Letters to the grandkids
Comments 20

Faded glories–Great Grandma’s cake plate

Great Granny's Cake Plate

A letter to the grandkids

Darlings, you see the brilliance of the peaches on this plate, the depth of hue and shade in the leaves and stem, the pink and yellow glow of the just-ripening orb in the upper quadrant?

Faded now, those hand-painted pigments. Yet here and there they sizzle, so vibrant are they, that you can almost see the orchard, smell the rotting fruit on the ground, feel the flies buzzing round your feet, pull the ripe peach from its stem, rub away the fuzz, taste the sweet juicy flesh, the slightly bitter skin.

Once upon a time, when your Great Granny, my mama, was a strapping, strong teenager, the rim of this plate shone with thick gold. There, you can see the remains of that gold, lost down the drain over many washings by garden-toughened hands. Then, there were no chips in the edges. Granny, proud of this one piece of good china, brought it out for every birthday, every occasion that warranted a homemade cake, fancy or plain.

GreatGrandmasCakePlate_2781s.jpg

You might wander where she got such a dish, her beginnings being ever so much more humble. Well, it was just from that humble life.

As a teenager, not allowed to go to school for fear it might corrupt her morals, Granny earned a little pin money cleaning house for a wealthy old neighbor woman. Mrs. _____, I no longer remember her name, in gratitude one day gave your great granny this plate, as a thank you for her good work and care of all the fine lady’s fine things.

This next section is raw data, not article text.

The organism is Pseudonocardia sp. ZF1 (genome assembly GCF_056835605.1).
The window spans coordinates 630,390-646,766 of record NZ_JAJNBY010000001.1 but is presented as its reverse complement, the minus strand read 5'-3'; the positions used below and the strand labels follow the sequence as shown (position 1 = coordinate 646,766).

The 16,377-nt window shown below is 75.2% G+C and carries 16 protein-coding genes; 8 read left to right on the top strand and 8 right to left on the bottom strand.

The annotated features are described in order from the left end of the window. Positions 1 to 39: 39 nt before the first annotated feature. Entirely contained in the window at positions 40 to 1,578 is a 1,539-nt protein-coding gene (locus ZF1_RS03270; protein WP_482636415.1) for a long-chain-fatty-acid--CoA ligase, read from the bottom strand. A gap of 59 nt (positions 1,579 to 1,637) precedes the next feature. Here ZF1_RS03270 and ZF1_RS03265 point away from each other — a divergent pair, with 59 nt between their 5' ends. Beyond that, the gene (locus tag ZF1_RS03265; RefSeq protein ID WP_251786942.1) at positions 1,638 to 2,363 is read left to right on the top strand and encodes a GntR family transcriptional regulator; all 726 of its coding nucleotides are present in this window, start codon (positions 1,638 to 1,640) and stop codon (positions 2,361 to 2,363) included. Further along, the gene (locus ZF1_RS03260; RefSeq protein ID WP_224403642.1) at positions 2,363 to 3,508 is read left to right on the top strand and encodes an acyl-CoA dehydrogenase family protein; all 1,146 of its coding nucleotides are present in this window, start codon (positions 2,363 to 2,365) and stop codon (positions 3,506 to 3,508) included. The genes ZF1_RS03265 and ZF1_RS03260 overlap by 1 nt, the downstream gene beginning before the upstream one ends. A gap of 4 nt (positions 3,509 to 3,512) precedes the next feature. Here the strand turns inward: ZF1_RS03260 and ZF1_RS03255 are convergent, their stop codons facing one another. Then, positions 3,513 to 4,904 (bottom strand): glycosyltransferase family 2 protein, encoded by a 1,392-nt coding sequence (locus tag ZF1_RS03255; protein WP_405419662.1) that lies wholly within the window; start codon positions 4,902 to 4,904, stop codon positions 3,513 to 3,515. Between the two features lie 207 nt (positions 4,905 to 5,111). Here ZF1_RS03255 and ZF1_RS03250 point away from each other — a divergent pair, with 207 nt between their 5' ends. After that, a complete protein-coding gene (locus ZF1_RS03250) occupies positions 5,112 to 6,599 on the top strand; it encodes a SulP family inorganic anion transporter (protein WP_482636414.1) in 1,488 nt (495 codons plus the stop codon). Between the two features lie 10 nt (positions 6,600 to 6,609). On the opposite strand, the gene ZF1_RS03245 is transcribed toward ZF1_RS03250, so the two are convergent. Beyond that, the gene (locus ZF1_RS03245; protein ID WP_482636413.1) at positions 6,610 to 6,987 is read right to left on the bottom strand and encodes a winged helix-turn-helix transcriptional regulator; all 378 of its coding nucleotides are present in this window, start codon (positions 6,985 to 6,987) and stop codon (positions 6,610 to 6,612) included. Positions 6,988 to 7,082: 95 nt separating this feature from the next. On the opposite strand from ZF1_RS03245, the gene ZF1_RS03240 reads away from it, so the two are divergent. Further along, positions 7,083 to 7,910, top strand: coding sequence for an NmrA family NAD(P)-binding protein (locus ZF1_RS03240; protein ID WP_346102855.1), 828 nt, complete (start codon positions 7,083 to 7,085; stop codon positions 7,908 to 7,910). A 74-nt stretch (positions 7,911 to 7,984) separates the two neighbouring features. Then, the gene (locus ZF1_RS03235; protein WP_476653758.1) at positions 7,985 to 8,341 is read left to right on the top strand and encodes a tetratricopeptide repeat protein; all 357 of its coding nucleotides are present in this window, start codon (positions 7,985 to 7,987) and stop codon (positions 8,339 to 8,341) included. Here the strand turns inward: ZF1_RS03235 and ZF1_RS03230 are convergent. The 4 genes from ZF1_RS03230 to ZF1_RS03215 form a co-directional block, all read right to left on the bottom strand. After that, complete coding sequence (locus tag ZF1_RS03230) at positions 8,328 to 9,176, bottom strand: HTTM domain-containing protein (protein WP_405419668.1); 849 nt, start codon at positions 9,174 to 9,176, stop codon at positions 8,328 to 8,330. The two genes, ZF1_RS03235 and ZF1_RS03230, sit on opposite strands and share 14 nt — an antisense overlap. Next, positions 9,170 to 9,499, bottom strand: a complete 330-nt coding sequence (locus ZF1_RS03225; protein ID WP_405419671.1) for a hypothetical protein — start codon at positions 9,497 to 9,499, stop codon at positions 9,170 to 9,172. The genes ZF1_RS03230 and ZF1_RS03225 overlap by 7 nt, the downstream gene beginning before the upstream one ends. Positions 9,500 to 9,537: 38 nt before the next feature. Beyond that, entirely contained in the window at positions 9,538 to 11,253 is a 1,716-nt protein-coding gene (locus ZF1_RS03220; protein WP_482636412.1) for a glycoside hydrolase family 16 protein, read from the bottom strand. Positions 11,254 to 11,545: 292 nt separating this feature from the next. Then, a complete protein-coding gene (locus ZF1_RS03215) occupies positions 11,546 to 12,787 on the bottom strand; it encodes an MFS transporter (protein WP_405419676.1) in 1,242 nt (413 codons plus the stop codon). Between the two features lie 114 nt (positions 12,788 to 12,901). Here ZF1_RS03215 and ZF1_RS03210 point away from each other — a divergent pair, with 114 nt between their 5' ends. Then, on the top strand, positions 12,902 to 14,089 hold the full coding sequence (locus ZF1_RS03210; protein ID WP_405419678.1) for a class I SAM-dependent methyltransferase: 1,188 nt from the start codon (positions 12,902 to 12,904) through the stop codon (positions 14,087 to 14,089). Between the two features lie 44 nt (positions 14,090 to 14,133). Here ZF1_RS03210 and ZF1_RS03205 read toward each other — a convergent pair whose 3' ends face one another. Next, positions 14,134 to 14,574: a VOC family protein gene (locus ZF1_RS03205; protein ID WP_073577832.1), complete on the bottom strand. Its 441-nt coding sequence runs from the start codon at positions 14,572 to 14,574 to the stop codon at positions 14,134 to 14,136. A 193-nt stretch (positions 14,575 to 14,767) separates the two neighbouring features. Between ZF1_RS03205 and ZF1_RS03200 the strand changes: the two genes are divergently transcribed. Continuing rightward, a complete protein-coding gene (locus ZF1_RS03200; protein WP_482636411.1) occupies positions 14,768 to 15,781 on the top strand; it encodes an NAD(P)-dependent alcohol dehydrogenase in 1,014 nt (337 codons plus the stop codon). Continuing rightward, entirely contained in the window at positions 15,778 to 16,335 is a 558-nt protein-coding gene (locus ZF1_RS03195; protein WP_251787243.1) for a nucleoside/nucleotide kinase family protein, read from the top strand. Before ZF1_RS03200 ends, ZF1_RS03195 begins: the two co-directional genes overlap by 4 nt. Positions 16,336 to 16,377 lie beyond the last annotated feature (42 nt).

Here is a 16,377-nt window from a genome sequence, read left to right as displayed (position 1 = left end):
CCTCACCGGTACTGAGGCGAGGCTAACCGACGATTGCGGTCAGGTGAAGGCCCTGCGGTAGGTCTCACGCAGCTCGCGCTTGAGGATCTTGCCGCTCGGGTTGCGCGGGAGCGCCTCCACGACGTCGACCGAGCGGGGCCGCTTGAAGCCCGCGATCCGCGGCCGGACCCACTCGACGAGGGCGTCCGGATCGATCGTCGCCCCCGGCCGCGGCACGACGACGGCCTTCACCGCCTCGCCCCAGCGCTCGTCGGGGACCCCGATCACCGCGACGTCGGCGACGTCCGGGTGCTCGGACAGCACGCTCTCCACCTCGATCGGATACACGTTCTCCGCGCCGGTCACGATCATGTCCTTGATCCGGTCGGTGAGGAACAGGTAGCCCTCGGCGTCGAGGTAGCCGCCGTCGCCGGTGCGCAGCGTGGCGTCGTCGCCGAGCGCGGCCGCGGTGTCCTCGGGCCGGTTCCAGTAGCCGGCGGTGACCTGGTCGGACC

Perhaps you’re wondering about the other pieces in this image as well. The small rose tea pot belonged to my grandmother, your great-great grandmother. The hob nail raspberry glass candy dish is one of a pair given to Great Granny and her groom, your great grandfather, on their wedding day, all those many years ago. I don’t know where its mate is.

Perhaps Granny gave it to another of her children who coveted the pair as I did. I’d rather not have had it, than to break the set, but perhaps the mate shattered in some mishap or other. What I do know, is that the pair remained intact nearly sixty years, through many moves across states and country, before this one came to me.

One day, these faded treasures will be yours, to cherish as I do, for the memories of hands that used them, voices laughing in melodic alto tones. We tend toward alto voices, the women of our family, mellow and rich. Or perhaps you’ll choose to discard these dishes as spoiled, worthless pieces, no longer holding value, sentimental or otherwise.

Sentimentality gets a bad rap, I can tell you. But like everything else, it has its place. Whatever treasures you keep to remind you of the faces, long gone, you once loved to see smiling into yours, keep them for as long as the sight and touch of them gives you pleasure.

When they no longer hold brilliance for you, let them go. But before you do, check with your cousins and your children, if you have any by then. Sometimes a worthless piece of junk in one hand is a vibrant treasure in another.